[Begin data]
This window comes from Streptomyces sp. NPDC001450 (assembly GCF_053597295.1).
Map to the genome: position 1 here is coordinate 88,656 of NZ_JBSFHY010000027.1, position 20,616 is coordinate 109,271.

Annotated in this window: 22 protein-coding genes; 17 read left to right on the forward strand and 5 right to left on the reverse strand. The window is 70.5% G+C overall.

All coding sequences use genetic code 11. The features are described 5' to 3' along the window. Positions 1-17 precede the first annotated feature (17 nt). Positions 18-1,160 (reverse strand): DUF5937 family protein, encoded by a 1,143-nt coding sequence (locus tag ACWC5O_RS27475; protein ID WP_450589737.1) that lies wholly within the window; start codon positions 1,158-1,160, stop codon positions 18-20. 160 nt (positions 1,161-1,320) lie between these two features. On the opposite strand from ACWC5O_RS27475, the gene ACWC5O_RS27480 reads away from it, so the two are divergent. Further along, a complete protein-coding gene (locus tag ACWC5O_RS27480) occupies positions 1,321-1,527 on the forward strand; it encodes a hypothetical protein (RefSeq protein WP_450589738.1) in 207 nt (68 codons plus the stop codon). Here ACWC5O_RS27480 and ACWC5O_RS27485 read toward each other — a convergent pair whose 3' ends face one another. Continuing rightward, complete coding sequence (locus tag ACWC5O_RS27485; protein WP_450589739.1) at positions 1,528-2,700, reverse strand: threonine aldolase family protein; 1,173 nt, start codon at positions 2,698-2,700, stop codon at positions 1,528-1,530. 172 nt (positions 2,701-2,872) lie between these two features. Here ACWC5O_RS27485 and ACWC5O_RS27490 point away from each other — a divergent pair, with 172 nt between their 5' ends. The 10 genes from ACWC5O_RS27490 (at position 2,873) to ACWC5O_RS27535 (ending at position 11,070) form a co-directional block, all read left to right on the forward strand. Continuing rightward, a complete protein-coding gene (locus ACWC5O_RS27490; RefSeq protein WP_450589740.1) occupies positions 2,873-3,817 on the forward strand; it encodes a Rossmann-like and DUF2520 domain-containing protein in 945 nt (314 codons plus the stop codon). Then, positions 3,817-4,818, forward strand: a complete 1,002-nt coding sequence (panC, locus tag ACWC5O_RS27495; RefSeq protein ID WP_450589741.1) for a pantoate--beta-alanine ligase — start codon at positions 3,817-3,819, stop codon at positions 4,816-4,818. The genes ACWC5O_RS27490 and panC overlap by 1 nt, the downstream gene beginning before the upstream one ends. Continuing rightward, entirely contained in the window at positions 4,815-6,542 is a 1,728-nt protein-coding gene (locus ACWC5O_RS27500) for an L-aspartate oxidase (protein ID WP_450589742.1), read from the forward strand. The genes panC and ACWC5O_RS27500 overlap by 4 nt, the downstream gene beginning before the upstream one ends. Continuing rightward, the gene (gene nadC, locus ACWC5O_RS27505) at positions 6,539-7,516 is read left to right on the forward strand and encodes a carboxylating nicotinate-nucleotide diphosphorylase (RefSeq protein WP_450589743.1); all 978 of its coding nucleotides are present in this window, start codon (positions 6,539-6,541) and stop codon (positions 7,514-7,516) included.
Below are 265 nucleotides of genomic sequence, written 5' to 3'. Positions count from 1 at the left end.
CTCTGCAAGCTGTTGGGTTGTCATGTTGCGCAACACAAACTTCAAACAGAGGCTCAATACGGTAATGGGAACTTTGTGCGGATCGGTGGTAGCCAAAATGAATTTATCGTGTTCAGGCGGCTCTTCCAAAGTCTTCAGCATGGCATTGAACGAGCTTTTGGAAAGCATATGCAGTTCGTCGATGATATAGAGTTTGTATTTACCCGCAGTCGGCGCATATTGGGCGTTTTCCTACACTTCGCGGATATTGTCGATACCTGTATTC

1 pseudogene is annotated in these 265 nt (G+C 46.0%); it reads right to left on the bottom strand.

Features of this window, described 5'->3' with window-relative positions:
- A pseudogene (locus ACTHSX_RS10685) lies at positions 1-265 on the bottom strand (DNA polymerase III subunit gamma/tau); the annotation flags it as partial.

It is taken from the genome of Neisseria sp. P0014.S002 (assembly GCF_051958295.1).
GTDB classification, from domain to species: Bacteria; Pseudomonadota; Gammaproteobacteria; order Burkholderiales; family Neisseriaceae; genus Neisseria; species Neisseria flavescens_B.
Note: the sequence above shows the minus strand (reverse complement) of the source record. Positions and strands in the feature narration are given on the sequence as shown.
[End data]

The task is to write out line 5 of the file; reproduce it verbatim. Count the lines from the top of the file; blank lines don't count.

Below are 265 nucleotides of genomic sequence, written 5' to 3'. Positions count from 1 at the left end.